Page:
The House of Lords has backed calls for the UK to effectively remain in the EU’s single market after Brexit.
An amendment to the EU Withdrawal Bill obliging the UK to stay in the European Economic Area after it leaves the EU in 2019 was backed by 245 votes to 218.
This was despite neither the government nor the Labour leadership backing it.
Ministers warned that staying in the EEA would not give the UK “control of our borders or our laws” and the issue will now return to the Commons.
Pro-EU MPs said they were hopeful of getting the Commons support needed to prevent the changes being overturned.
But to do so they will have to defeat the two largest parties if Labour maintains its opposition to the amendment in the Commons.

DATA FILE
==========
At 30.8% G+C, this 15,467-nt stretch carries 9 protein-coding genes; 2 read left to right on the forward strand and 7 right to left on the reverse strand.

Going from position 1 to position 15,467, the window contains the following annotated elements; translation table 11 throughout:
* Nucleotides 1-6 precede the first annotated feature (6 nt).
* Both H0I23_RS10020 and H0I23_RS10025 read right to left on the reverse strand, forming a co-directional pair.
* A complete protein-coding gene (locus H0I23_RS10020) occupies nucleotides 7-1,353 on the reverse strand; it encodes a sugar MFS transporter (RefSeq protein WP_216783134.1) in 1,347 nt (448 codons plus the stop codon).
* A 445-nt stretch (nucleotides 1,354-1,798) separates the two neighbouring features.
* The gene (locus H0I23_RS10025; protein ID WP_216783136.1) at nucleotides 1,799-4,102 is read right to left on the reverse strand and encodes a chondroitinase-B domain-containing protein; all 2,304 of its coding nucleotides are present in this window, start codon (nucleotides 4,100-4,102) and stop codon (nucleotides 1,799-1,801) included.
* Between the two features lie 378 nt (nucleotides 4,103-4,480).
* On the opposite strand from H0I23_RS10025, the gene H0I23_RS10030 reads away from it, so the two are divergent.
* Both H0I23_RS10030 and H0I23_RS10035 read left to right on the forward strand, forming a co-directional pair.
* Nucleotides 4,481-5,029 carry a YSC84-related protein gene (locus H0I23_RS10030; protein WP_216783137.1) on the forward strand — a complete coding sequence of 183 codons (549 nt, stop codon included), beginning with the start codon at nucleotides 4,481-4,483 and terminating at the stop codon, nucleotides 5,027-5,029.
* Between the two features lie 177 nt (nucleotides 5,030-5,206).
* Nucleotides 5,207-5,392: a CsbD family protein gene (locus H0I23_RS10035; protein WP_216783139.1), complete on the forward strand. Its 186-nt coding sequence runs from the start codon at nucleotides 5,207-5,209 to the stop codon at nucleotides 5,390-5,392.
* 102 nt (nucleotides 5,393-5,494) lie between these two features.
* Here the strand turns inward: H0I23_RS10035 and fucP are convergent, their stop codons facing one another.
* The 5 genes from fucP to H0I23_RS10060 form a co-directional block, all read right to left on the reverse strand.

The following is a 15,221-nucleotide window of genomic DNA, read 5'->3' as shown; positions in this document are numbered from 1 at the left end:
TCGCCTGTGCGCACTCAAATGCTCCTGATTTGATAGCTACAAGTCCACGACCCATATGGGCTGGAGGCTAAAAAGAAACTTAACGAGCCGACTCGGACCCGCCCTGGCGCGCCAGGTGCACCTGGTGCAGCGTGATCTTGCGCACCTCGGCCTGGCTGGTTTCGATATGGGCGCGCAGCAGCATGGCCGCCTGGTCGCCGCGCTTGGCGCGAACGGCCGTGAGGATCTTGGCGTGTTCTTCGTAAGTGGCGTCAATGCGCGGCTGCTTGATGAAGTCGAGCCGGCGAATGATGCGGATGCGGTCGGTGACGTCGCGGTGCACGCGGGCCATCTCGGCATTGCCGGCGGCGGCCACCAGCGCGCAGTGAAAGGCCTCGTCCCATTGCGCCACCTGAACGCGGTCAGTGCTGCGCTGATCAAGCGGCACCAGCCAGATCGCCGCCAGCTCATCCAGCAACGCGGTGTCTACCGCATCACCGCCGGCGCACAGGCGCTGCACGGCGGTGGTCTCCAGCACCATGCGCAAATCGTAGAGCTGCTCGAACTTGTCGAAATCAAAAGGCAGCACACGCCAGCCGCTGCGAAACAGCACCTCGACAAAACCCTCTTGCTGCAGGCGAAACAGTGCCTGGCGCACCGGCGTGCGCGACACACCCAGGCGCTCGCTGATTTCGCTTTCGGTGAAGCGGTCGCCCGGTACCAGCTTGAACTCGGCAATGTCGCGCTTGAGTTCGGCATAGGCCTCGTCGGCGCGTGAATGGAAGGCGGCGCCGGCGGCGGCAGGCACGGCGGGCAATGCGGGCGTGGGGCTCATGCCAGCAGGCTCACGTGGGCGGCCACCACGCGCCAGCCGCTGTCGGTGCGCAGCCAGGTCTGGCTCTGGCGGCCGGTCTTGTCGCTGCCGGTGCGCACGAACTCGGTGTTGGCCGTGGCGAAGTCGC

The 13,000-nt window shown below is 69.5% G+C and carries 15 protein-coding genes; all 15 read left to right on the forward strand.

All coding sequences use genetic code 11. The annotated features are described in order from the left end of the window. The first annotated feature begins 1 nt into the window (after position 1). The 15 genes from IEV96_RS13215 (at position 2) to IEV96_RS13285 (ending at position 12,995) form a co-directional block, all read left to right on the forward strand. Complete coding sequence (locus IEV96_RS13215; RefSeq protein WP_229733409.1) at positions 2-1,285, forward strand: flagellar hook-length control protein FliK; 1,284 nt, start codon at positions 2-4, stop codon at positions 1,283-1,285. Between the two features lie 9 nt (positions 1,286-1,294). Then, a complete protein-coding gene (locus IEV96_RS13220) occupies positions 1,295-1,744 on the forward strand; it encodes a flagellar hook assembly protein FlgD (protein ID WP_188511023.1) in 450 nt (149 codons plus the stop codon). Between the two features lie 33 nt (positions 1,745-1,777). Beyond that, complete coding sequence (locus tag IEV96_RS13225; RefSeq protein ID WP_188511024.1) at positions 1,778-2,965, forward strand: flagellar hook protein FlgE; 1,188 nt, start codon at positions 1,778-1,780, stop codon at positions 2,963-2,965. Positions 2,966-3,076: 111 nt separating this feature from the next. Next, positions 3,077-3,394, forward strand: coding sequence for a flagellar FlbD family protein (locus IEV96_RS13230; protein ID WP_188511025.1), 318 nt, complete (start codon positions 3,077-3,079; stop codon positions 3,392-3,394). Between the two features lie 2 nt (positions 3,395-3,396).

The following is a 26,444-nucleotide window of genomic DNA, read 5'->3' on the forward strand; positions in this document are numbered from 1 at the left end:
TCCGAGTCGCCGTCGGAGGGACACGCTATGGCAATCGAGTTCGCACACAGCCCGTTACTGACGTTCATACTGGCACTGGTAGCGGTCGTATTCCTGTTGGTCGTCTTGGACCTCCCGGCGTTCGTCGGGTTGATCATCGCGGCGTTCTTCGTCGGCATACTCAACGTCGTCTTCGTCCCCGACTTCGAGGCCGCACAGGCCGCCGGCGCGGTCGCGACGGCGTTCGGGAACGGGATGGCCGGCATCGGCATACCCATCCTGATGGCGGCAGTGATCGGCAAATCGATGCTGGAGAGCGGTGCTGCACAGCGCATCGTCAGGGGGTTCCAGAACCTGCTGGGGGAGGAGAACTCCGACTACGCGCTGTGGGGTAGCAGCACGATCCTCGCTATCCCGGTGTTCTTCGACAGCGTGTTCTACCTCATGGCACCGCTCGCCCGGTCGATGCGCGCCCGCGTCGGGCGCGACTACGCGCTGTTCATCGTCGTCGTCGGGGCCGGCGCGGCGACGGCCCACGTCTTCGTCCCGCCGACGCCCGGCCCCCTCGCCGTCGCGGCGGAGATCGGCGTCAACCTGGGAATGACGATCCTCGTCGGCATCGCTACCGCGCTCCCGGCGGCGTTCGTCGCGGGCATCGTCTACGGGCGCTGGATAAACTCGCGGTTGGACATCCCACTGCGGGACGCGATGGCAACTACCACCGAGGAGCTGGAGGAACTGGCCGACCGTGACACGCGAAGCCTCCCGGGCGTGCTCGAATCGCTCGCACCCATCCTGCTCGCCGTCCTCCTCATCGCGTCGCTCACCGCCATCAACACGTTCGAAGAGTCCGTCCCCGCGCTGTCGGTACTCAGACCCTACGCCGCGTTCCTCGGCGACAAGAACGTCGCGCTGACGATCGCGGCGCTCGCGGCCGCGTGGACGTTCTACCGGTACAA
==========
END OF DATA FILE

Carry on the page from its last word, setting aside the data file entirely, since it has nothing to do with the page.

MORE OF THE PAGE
Labour urged its peers to abstain in Tuesday’s vote on EEA membership – an arrangement which would see the UK retain full access to the EU’s internal market of 300 million consumers in return for making financial contributions and accepting most EU laws.
Under what is known as the “Norway model” – Norway is one of three countries outside the EU which is an existing EEA member – free movement laws would also apply, so EU citizens can move to all EEA countries to work and live.
Supporters of the “Norway-style” plan think keeping the maximum-possible access to the single market should be the top priority – but critics say it would mean the UK would still be subject to EU laws after Brexit, but with no say in how they are made.